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Intestinal Parasitic Infection and Assessment of Risk Factors in North-Western, Nigeria: A Community Based Study

Kabiru Mohammed1, Mohamed Rusli Abdullah1, Julia Omar1, Ikeh Eugene. I2, and Aziah Ismail3
1 School of Medical Science/Department of Community Medicine/Universiti Sains Malaysia, 16150, Kubang Kerian Kelantan, Malaysia
2 Department of Medical Microbiology/School of Medical Science University of Jos Nigeria
3 Institute for Research in Molecular Medicine/Universiti Sains Malaysia, Health Campus, 16150 Kubang K. Kelantan

Abstract—Aim: Study was aimed to determine the prevalence and assessment of risk factors associated with intensity of intestinal parasitic infections in Sokoto, Nigeria. Materials and Methods: Parasitological examination was carried out on stool samples from 500 participants using formol ether concentration methods whose age ranges between 5 to >30 years. Results: Finding shows that 271 [54.2%] were positive for intestinal parasitic infections. Males recorded higher prevalence than the females with 85.4%, and 14.6% respectively. Predominant intestinal parasites identified in this study are Entamoeba coli, Hookworms, Entamoeba histolytica, and Ascaris lumbricoides with 17.0%, 6.6%, 6.2% and 5.0% prevalence, respectively. Conclusion: Intestinal parasites continue to remain a serious public health problem in North-western Nigeria. Low level of education, occupational status seems to be among significant risk factors for these infections. Creating awareness, level of sanitation, water supply and deworming programme among school children will reduce prevalence and intensity of parasitic infections among the study community.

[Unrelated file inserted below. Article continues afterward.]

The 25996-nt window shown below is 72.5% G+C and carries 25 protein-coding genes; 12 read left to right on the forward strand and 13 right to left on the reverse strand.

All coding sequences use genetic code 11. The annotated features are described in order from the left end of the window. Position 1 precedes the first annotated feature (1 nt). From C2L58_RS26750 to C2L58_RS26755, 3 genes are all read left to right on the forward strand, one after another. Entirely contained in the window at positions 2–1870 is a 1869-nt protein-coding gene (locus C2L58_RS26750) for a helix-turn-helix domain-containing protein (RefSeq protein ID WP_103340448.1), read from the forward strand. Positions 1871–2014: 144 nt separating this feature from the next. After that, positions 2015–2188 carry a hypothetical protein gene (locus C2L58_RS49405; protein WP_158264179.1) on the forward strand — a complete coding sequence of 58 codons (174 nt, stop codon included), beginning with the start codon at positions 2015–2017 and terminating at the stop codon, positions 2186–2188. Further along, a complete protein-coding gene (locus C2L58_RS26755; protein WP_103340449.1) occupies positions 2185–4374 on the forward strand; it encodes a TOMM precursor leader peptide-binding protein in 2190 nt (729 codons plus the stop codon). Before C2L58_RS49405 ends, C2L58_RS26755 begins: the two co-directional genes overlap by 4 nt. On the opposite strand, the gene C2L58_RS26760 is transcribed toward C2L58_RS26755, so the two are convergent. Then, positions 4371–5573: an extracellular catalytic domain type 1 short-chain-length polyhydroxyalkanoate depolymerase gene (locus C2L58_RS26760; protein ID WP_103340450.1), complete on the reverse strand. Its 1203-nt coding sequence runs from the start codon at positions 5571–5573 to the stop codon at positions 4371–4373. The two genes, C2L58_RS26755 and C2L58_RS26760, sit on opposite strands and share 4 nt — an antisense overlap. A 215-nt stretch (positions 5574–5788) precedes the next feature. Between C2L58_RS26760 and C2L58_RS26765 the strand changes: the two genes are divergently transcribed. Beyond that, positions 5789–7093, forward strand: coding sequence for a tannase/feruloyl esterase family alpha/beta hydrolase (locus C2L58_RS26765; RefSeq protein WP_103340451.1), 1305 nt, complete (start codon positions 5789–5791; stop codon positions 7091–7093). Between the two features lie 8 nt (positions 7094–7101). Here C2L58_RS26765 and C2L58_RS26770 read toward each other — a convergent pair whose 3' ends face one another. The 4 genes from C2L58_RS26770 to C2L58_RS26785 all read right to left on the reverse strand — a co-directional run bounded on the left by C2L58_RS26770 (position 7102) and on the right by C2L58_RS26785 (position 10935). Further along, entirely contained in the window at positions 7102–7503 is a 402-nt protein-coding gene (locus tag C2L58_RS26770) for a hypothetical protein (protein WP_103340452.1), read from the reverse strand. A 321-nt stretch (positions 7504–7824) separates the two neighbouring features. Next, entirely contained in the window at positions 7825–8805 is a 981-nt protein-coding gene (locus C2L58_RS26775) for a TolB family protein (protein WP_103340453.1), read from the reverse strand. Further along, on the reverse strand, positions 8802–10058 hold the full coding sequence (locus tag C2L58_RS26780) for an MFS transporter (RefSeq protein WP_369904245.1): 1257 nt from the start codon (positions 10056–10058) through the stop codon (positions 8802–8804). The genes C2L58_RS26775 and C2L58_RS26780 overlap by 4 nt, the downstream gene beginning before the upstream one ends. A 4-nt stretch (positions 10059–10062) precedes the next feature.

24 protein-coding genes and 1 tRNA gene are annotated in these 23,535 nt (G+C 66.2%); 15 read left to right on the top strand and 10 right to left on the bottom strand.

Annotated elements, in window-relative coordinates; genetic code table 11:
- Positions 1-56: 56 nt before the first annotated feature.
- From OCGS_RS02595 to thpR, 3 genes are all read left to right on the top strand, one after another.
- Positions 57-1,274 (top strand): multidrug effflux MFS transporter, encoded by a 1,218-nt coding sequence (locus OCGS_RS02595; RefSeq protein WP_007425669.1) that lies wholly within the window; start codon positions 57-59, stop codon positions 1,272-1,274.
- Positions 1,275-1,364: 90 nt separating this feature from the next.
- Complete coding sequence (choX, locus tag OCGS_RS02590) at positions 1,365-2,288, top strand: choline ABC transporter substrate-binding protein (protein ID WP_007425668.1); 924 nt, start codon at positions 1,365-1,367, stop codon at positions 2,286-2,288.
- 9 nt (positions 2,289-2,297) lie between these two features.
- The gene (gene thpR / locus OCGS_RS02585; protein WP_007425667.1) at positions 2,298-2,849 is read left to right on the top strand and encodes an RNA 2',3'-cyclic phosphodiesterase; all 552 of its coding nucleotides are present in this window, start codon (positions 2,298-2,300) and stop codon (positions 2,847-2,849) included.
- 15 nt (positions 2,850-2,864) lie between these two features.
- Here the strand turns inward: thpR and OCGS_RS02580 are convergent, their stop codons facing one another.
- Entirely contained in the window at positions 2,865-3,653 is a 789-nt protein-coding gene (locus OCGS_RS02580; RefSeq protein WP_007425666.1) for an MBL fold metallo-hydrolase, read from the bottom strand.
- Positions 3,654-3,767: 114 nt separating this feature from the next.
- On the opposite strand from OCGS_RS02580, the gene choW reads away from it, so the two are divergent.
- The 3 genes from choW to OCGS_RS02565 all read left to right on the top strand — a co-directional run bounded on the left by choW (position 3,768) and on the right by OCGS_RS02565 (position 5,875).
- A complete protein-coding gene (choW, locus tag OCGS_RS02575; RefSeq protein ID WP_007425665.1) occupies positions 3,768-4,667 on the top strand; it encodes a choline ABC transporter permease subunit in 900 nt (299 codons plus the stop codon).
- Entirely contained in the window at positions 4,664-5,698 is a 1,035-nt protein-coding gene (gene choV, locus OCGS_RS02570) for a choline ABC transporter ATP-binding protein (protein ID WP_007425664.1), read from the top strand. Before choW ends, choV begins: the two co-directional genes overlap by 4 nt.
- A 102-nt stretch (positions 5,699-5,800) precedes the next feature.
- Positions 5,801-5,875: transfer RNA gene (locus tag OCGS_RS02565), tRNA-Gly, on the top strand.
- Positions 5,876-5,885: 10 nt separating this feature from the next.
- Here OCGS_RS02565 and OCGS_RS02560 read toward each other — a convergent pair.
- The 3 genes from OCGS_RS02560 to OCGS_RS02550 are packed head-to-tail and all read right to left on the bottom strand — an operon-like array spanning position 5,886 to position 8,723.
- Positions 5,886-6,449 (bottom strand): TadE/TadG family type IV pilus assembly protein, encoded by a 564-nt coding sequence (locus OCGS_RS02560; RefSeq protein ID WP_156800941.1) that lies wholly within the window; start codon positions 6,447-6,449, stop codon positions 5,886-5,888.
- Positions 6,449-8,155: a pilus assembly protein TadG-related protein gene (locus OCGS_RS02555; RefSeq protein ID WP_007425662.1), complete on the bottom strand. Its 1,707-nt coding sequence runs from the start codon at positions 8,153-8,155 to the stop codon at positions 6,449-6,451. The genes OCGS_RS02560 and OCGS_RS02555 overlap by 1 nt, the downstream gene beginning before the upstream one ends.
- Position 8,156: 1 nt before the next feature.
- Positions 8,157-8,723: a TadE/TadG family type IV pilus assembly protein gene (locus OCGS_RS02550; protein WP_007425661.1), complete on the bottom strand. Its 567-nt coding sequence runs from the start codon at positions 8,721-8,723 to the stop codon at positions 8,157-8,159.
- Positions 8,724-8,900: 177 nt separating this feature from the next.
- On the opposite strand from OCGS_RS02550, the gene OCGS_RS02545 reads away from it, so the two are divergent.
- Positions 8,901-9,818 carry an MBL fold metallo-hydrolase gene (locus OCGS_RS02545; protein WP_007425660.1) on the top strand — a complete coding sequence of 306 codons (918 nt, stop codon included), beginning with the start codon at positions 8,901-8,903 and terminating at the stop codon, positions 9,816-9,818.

Index Terms—intestinal parasites, risk factor, sokoto nigeria

Cite: Kabiru Mohammed, Mohamed Rusli Abdullah, Julia Omar, Ikeh Eugene. I, and Aziah Ismail, "Intestinal Parasitic Infection and Assessment of Risk Factors in North-Western, Nigeria: A Community Based Study" International Journal of Pharma Medicine and Biological Sciences, Vol. 4, No. 2, pp. 141-145, April 2015. doi: 10.18178/ijpmbs.4.2.141-145
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